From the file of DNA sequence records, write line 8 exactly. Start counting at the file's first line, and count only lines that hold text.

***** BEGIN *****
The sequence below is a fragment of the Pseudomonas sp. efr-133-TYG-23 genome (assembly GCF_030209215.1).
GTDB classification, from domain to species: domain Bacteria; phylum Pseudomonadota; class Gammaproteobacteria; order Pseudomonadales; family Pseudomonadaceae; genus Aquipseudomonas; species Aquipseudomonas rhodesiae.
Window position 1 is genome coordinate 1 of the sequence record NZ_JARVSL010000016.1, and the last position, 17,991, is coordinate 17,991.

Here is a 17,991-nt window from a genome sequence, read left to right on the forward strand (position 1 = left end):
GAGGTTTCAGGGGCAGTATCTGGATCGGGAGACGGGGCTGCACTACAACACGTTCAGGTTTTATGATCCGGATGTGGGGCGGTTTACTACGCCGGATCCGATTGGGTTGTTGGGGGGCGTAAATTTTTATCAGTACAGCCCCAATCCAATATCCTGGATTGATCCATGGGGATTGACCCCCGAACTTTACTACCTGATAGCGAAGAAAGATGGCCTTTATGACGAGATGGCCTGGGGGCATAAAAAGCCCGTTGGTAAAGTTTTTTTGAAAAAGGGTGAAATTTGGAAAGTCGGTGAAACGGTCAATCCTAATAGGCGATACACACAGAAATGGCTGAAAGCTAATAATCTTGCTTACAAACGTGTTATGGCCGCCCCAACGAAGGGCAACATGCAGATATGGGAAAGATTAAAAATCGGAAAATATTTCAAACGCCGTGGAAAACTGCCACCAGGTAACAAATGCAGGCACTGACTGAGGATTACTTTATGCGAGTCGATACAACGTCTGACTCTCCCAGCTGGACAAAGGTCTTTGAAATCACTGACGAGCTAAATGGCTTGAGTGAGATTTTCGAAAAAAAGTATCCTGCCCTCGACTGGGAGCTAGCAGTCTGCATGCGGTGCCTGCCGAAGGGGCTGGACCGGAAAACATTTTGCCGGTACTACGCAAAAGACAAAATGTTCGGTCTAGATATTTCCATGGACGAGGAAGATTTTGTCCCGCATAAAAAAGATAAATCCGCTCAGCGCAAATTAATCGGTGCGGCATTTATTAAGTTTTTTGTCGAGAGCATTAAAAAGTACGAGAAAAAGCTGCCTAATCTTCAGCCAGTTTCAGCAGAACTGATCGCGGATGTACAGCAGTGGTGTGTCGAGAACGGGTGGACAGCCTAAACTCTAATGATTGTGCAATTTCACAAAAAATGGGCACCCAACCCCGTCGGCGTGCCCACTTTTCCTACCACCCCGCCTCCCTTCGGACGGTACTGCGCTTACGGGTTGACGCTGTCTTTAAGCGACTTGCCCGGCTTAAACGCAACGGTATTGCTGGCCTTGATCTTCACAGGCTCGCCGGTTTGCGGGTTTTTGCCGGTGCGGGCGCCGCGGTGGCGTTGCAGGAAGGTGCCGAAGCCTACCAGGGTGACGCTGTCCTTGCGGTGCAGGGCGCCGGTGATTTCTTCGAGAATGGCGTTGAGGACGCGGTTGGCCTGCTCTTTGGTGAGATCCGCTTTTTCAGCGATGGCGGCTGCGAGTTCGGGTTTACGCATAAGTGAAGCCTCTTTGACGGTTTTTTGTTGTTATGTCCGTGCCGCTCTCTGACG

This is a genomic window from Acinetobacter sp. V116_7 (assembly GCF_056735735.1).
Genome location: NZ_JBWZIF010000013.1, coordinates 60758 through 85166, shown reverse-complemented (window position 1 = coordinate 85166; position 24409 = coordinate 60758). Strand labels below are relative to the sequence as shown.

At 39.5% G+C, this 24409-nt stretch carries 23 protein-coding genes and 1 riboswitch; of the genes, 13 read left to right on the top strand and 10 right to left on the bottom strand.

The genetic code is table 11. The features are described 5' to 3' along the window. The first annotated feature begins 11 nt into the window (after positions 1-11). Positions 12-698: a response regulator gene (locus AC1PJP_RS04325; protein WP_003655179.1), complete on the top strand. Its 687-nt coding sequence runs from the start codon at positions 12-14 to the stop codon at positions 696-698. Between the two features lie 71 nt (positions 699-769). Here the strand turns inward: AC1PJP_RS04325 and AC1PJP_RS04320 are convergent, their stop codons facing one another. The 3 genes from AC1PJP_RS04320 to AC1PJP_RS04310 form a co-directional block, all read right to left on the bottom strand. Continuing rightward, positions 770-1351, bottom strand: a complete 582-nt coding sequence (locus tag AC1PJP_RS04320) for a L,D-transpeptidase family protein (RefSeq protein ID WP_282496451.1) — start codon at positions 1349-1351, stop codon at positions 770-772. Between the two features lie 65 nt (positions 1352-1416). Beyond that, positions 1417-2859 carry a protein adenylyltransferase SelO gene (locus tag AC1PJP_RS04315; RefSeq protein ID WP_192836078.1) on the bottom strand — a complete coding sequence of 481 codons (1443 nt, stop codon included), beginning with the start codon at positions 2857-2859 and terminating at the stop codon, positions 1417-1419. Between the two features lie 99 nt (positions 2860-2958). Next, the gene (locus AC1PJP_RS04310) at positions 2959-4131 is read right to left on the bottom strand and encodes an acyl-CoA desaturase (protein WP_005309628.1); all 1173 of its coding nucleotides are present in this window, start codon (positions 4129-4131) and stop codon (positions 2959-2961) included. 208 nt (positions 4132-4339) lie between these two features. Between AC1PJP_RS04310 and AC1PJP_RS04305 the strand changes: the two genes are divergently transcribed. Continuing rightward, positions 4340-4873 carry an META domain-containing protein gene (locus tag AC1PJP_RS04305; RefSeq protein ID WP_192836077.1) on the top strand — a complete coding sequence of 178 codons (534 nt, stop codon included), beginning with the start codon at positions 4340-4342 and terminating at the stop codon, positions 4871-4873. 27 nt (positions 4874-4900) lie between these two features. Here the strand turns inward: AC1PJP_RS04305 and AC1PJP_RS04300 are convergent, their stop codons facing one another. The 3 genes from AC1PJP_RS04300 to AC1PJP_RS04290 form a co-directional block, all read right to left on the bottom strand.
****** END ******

At 39.5% G+C, this 24409-nt stretch carries 23 protein-coding genes and 1 riboswitch; of the genes, 13 read left to right on the top strand and 10 right to left on the bottom strand.